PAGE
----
The physical body
|The anatomy lesson, painting by Rembrandt. Image source: Wikipedia.|
If reality is a projection of mind – a collective dream – it follows that the body itself is a projection of mind. In an earlier article, I talked about the brain being a specific pattern in the flow of consciousness, which I compared to a whirlpool in a stream of water. One could thus see the rest of the body as the peripheral flow of consciousness that helps maintain the specific pattern we call the brain. As such, it is consciousness that 'does' the body through imagining it. Continuing on with exploring the implications of this hypothesis, upon my physical death my consciousness will stop 'doing' my body. Indeed, one could even define physical death as the process by which an individual and (partially) differentiated conscious point-of-view of Mind stops imagining its respective physical body. Yet, a corpse will stay behind, at least for a limited amount of time. How is that possible? If my mind stops imagining my physical body, why doesn't the latter instantly vanish with a 'puff'?
Carl Jung recounted two dreams he had, in which it became clear to him that his empirical self – that is, his body and ego – were imagined by his true, unconscious Self. In the first dream, he saw a UFO in the sky that looked like a magic lantern. It sped through the sky and stopped about sixty or seventy yards away, pointing straight at him. Jung recounts (in Memories, Dreams, Reflections, page 355): "I awoke with a feeling of astonishment. Still half in the dream, the thought passed through my head: 'We always think that U.F.O.s are projections of ours. Now it turns out that we are their projections. I am projected by the magic lantern as C. G. Jung. But who manipulates the apparatus?'" In an earlier work titled Flying Saucers: A Modern Myth of Things Seen in the Sky, Jung had postulated that UFOs were psychological projections whose round, triangular, or lenticular shape represented the archetype of the Self – that is, our true, whole, integrated personality (often called the "Higher Self" in spirituality circles). Therefore, the dream suggested to Jung that his body and ego were projections of his true Self.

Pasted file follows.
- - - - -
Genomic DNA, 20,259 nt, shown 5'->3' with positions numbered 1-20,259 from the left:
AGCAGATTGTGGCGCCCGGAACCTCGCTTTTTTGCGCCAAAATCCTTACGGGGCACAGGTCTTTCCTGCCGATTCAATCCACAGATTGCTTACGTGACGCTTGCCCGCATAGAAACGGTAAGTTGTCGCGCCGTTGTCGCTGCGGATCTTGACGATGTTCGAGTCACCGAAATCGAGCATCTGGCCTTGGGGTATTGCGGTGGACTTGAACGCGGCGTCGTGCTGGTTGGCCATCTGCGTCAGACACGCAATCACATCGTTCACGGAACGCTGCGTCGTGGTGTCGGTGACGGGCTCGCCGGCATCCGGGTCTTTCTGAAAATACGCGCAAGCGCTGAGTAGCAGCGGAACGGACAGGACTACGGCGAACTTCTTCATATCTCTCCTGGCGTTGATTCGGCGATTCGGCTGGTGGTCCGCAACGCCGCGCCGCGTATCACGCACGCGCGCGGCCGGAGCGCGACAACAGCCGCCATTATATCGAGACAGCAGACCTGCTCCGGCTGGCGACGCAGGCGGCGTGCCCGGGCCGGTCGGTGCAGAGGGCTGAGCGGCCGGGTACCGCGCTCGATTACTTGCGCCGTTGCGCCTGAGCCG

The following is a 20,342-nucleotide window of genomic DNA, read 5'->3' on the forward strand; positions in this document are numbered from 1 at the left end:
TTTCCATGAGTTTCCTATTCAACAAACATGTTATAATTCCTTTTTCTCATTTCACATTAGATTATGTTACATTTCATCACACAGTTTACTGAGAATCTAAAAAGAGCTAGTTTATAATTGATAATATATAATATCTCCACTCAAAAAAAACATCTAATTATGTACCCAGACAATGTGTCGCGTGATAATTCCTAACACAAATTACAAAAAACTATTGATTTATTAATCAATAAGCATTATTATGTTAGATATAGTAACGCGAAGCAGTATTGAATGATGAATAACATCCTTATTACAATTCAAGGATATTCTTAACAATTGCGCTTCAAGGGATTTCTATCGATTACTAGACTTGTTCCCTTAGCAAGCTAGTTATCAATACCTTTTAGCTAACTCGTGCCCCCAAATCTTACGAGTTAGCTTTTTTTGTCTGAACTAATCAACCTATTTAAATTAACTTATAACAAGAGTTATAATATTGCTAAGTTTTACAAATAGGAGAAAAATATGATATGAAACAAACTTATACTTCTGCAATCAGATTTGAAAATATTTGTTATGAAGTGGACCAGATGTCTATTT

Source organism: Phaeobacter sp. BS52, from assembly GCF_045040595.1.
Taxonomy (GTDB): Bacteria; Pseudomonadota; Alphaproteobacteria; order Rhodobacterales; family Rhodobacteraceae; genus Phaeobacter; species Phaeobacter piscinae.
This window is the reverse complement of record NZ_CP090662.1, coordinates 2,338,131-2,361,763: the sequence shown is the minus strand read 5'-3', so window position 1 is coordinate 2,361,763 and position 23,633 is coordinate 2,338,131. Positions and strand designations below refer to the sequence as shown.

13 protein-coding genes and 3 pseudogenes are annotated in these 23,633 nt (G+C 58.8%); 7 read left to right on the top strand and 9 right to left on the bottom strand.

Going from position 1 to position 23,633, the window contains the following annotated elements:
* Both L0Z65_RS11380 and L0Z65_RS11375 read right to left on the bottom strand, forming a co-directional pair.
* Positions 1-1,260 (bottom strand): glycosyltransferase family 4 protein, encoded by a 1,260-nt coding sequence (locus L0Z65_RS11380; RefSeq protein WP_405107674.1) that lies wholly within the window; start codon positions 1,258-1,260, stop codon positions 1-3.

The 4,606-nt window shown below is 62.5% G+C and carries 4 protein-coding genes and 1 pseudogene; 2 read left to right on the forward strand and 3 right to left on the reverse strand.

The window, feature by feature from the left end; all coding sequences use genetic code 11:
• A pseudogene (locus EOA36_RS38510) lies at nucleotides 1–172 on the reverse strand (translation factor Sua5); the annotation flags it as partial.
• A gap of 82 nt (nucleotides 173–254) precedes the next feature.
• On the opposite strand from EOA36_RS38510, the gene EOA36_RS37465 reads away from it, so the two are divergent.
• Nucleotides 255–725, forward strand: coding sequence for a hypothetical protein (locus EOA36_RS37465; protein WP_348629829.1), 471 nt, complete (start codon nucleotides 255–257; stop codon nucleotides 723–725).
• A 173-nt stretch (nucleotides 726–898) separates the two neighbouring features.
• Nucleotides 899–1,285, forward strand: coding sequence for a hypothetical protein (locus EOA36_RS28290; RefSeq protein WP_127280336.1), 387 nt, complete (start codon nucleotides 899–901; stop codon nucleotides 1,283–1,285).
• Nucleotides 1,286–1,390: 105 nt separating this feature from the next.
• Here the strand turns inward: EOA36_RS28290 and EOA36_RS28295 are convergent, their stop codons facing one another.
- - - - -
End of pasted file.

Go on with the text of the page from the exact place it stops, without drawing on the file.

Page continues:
In another dream, he was hiking in the hills when he chanced upon a wayside chapel. He went in and saw a yogi in deep meditation. When he came closer, he realized that the yogi had his own face; the yogi was himself. He then awoke with the following thought (Memories, Dreams, Reflections, page 355): "'Aha, so he is the one who is meditating me. He has a dream, and I am it.' I knew that when he awakened, I would no longer be." Yet, when the yogi awoke, on 6 June 1961, Jung's body was left behind in our empirical world. Who was meditating that into existence?
Alan Watts explained the underlying intuition here in a very cogent and concise manner. He wrote in The Book On the Taboo Against Knowing Who You Are, page 79: "The death of the individual is not disconnection but simply withdrawal. The corpse is like a footprint or an echo – the dissolving trace of something the Self has ceased to do." Watts is right on. Yet, his explanation leaves one question open: If the corpse is an echo of something the Self is no longer imagining, where is it echoing? What is the medium where the dissolving traces of an image no longer imagined still reverberate?
Perhaps it reverberates in the minds of those still in the dream. You see, when many minds (in the sense of many points-of-view of Mind) contribute to a collective dream, the images being dreamed-up acquire a special kind of 'momentum' associated to their sharing across minds, as I discussed in Dreamed up Reality; they seem to gain a life of their own, independent of any individual mind. Such momentum prevents sudden discontinuities from arising in the dreamed-up storyline. This may actually explain why the 'puffing' of things in and out of existence only happens at the microscopic, quantum level – well-away from our conscious awareness – and not at the level of tables, chairs, and people. So when a person's Self stops imagining the person's body, the image of the body persists as an echo in the minds of all other people still partaking in the collective dream of physical reality, so there is continuity in their storylines. Still, as any echo, the body image dies out slowly but inexorably, for its main sustaining force – the coherence continuously imparted on it by the imagination of its own Self – has withdrawn, leaving the body image at the mercy of entropy.
As an image, the corpse is part of those who stay, not of the one who departed.